confidentiality of those records is maintained if they are transmitted 
to Department of State offices in other countries.
    (c) This section shall not apply to any disclosure to:
    (1) Any United States Government official or contractor having a 
need to examine information in connection with:
    (i) The adjudication of asylum applications;
    (ii) The consideration of a request for a credible fear or 
reasonable fear interview, or a credible fear or reasonable fear 
review;
    (iii) The defense of any legal action arising from the adjudication 
of, or failure to adjudicate, the asylum application, or from a 
credible fear determination or reasonable fear determination under 
Sec. 208.30 or Sec. 208.31;
    (iv) The defense of any legal action of which the asylum 
application, credible fear determination, or reasonable fear 
determination is a part; or
    (v) Any United States Government investigation concerning any 
criminal or civil matter; or
    (2) Any Federal, State, or local court in the United States 
considering any legal action:
    (i) Arising from the adjudication of, or failure to adjudicate, the 
asylum application, or from a credible fear or reasonable fear 
determination under Sec. 208.30 or Sec. 208.31; or
    (ii) Arising from the proceedings of which the asylum application, 
credible fear determination, or reasonable fear determination is a 
part.


Sec. 208.9  [Amended]

    7. In Sec. 208.9, paragraph (d) is amended by revising the 
reference to ``Sec. 208.14(b)'' to read ``Sec. 208.14(c).''

    8. Section 208.12 is amended by revising paragraph (b) to read as 
follows:


Sec. 208.12  Reliance on information compiled by other sources.

* * * * *
    (b) Nothing in this part shall be construed to entitle the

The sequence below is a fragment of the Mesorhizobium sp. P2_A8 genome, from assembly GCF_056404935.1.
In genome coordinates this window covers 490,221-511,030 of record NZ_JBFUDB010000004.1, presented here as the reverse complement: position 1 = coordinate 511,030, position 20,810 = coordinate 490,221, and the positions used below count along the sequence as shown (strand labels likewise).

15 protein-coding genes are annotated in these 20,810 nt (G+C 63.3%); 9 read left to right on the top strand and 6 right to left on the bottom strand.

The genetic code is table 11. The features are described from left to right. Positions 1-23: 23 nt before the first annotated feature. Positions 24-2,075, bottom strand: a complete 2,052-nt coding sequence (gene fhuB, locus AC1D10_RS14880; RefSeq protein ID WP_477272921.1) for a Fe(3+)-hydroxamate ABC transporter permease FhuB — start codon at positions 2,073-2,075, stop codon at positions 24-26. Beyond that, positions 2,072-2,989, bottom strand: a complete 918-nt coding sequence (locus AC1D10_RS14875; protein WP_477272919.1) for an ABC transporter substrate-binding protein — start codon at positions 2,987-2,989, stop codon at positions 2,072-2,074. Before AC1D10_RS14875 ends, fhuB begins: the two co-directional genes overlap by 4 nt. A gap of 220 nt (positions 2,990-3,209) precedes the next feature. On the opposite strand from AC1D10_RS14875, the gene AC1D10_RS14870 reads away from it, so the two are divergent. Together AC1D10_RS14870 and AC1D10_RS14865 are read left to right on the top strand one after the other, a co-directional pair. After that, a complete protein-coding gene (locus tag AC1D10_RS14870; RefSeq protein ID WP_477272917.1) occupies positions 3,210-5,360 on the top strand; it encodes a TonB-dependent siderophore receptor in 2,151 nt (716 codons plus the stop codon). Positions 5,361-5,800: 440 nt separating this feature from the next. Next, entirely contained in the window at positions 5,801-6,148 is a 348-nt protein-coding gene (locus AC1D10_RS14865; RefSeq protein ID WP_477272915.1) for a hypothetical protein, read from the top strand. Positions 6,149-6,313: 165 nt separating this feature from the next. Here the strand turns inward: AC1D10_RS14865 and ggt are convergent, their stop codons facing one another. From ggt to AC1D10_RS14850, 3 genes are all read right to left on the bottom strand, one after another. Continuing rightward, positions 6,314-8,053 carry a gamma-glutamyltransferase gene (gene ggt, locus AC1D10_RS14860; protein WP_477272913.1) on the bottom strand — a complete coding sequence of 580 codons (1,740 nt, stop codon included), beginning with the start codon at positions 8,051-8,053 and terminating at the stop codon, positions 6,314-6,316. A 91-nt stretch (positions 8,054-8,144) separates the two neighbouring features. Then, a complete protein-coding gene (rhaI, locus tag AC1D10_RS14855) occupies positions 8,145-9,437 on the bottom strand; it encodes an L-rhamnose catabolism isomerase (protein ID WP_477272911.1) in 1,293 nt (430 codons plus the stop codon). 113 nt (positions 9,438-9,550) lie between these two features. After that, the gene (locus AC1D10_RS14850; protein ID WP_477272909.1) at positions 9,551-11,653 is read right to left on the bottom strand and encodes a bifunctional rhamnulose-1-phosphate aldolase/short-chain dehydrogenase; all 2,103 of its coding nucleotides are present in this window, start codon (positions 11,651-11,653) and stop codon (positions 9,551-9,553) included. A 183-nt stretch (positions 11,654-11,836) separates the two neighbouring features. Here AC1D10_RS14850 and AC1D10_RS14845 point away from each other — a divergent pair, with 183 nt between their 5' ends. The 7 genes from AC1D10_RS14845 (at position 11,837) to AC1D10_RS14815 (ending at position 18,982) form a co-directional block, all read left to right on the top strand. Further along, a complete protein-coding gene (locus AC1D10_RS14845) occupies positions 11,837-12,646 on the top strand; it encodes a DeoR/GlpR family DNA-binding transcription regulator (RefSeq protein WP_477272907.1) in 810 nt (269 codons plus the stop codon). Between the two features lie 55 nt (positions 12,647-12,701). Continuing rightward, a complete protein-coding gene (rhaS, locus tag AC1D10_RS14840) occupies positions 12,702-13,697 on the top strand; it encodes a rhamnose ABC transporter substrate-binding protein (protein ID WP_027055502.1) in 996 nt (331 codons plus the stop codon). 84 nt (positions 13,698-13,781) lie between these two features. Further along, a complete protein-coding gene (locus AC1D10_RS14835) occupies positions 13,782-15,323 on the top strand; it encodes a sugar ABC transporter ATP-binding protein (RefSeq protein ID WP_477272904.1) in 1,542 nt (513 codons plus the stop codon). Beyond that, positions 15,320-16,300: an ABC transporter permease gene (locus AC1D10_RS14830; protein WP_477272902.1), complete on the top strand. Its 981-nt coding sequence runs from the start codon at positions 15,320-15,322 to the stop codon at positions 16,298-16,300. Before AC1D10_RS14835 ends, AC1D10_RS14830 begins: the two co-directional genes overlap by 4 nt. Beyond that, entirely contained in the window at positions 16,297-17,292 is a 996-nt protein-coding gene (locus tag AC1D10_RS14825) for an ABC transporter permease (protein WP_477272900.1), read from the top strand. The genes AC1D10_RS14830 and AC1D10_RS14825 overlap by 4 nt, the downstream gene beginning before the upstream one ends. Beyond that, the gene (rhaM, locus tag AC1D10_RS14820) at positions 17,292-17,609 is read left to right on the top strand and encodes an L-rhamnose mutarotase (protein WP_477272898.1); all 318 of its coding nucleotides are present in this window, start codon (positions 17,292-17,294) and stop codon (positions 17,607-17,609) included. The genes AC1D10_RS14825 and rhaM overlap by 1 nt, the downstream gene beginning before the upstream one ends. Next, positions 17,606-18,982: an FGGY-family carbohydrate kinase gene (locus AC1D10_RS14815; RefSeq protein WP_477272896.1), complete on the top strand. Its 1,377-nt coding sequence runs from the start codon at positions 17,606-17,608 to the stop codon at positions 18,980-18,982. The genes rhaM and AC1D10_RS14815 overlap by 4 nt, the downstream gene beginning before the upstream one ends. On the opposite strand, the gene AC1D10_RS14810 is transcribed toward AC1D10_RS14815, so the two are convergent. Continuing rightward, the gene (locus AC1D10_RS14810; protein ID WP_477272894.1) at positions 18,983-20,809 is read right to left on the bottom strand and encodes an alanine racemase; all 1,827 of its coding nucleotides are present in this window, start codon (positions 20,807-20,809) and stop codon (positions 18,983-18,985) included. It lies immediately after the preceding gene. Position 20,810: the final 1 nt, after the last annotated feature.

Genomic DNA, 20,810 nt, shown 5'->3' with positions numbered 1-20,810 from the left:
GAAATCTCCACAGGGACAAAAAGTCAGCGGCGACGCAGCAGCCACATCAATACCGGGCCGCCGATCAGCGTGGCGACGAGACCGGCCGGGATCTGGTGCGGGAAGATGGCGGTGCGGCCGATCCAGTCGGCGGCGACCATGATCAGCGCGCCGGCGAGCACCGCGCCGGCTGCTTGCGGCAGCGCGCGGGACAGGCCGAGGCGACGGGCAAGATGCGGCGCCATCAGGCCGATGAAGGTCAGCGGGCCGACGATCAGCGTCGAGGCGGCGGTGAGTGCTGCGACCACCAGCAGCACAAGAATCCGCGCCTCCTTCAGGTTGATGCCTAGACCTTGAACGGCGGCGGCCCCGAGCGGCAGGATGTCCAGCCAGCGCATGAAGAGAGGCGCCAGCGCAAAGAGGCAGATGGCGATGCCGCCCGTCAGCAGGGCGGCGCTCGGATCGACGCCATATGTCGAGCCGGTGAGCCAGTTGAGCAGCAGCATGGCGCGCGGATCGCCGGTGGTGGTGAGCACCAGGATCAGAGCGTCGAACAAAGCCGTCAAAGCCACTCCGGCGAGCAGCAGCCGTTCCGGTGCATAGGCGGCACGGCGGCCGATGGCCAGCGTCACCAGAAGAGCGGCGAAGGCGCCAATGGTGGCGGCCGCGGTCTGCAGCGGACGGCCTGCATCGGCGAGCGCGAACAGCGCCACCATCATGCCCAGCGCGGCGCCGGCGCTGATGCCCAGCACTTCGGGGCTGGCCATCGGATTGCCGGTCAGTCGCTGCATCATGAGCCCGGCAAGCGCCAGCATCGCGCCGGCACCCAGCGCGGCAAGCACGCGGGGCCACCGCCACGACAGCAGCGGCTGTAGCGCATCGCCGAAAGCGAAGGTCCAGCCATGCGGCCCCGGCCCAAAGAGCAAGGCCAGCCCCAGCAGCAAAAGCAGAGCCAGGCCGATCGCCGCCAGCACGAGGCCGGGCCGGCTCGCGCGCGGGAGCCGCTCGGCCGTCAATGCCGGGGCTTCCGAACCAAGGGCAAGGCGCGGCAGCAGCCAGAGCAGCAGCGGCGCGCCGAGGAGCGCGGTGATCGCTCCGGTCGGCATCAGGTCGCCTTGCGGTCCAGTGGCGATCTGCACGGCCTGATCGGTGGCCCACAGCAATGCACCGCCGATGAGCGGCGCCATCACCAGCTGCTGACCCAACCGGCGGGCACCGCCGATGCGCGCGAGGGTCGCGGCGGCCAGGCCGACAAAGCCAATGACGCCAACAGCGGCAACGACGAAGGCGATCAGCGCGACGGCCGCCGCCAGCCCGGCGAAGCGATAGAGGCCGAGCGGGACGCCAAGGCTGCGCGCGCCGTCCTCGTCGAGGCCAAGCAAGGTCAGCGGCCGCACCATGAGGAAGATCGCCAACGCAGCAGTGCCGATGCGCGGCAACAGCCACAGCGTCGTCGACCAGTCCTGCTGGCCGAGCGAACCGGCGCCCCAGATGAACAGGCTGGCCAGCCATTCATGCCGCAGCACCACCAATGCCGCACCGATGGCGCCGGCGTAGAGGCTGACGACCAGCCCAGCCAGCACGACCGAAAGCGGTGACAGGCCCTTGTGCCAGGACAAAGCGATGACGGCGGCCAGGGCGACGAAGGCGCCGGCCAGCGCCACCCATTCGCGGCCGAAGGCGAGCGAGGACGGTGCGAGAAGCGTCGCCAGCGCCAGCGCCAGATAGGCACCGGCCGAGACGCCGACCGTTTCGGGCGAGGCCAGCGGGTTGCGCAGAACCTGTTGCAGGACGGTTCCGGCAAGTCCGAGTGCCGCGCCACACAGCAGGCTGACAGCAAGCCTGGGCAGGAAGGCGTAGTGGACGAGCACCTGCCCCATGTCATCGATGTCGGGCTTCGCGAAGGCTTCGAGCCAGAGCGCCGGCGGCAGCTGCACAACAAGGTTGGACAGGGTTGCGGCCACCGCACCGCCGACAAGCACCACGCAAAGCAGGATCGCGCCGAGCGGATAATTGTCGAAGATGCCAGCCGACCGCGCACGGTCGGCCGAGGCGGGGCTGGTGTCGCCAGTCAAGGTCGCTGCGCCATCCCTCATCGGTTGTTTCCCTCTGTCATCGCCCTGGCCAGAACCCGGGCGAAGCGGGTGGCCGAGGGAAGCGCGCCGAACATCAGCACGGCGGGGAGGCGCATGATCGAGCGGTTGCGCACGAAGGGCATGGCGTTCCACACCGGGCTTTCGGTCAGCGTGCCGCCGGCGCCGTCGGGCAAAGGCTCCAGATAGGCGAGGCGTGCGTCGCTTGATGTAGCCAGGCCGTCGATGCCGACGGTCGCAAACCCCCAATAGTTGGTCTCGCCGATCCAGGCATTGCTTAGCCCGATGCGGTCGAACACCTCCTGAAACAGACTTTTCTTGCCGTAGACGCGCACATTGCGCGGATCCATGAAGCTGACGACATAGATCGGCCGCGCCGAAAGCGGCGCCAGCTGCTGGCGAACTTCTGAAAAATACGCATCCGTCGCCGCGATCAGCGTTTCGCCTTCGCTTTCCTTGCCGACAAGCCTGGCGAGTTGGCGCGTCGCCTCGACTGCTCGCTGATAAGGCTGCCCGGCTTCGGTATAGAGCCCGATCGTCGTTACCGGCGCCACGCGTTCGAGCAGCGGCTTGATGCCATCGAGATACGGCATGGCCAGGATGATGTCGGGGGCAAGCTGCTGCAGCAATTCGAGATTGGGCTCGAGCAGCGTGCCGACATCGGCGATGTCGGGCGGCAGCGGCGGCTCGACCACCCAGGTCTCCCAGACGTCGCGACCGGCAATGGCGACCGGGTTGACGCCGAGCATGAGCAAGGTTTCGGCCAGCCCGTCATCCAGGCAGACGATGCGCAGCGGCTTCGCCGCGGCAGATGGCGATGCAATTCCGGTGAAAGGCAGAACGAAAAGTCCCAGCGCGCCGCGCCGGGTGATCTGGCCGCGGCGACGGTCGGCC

applicant to conduct discovery directed toward the records, officers, 
agents, or employees of the Service, the Department of Justice, or the 
Department of State. Persons may continue to seek documents available 
through a Freedom of Information Act (FOIA) request pursuant to 8 CFR 
part 103.

    9. Section 208.13 is amended by:
    a. Revising the heading of paragraph (b);
    b. Revising paragraph (b)(1);
    c. Revising paragraph (b)(2);
    d. Adding new paragraph (b)(3);
    e. Adding a new paragraph (c)(2)(i)(F); and
    f. Removing paragraph (d), to read as follows:


Sec. 208.13  Establishing asylum eligibility.

* * * * *
    (b) Eligibility. * * *
    (1) Past persecution. An applicant shall be found to be a refugee 
on the basis of past persecution if the applicant can establish that he 
or she has suffered persecution in the past in the applicant's country 
of nationality or, if stateless, in his or her country of last habitual 
residence, on account of race, religion, nationality, membership in a 
particular social group, or political opinion, and is unable or 
unwilling to return to, or avail himself or herself of the protection 
of, that country owing to such persecution. An applicant who has been 
found to have established such past persecution shall also be presumed 
to have a well-founded fear of persecution on the basis of the original 
claim. That presumption may be rebutted if an asylum officer or 
immigration judge makes one of the findings described in paragraph 
(b)(1)(i) of this section. If the applicant's fear of future 
persecution is unrelated to the past persecution, the applicant bears 
the burden of establishing that the fear is well-founded.
    (i) Discretionary referral or denial. Except as provided in 
paragraph (b)(1)(iii) of this section, an asylum officer shall, in the 
exercise of his or her discretion, refer or deny, or an immigration 
judge, in the exercise of his or her discretion, shall deny the asylum 
application of an alien found to be a refugee on the basis of past 
persecution if any of the following is found by a preponderance of the 
evidence:
    (A) There has been a fundamental change in circumstances such that 
the applicant no longer has a well-founded fear of persecution in the 
applicant's country of nationality or, if stateless, in the applicant's 
country of last habitual residence, on account of race, religion, 
nationality, membership in a particular social group, or political 
opinion; or
    (B) The applicant could avoid future persecution by relocating to 
another part of the applicant's country of nationality or, if 
stateless, another part of the applicant's country of last habitual 
residence, and under all the circumstances, it would be reasonable to